Facebook blocked the phrase “everyone will know” for more than a day before again allowing everyone to post those three words. Melanie Ensign of Facebook Security Communications told the Huffington Post that it was because of a mistake with the platform’s spam filter, and the engineers at the company have resolved the issue.
Was it a mistake?
Ensign explained that the social network is constantly updating the rules for its spam-fighting engine, and that particular phrase got erroneously caught in the mix. Ensign didn’t know exactly for what duration the phrase was banned.
On Friday, someone posted a question on Question.com asking, “Why can’t you post ‘everyone will know’ on Facebook?” to which another user replied that he too was unable to post the phrase as a status on Facebook. Soon, a Reddit thread was filled with Facebook users claiming they were unable to post the phrase as a status or in a comment.
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It appears that the error message was either a bug or a temporary ban designed to track and monitor spam errors. Even on chat IM, the phrase “everyone will know” had the same results. It is speculated that Facebook has a nomenclature which is banned from use on the platform. It suggests that the social network has a master record of banned words and phrases.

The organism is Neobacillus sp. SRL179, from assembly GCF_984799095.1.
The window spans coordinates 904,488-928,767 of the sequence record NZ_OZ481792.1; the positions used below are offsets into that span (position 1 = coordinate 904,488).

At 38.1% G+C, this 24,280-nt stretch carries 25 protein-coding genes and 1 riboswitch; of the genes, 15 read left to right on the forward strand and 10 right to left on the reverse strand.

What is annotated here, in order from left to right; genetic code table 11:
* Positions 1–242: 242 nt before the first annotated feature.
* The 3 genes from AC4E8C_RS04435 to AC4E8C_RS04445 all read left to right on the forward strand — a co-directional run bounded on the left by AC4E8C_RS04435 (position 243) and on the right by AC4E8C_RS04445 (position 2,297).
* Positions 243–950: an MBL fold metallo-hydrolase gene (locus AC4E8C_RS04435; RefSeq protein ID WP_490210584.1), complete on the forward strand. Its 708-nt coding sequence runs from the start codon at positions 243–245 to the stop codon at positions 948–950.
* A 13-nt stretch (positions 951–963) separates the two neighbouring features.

Is Facebook evading taxes?
But while it appears that Facebook mistakenly blocked the phrase “everyone will know,” some suggest that the social network intentionally did something else wrong. The world’s biggest social platform paid just £4,327 ($6,643) in corporation tax in 2014, according to the company’s latest U.S. results.
Facebook’s latest Companies House filing shows that it had a pre-ax loss of £28.5 million last year but paid £35.4 million in share bonuses to its 362 U.K. staff or £96,000 per employee. This shows that the U.S. firm’s corporate tax was less than the average salary of a U.K. employee. For a U.K. employee, the average salary is £26,500, on which they pay £5,392.80 in income tax and national insurance contributions, says a report from the BBC.
Despite the bugs and occasional glitches, the fact remains that Facebook is the most popular social media platform on the planet with 1.39 billion active users each month, an increase of 13% from last year.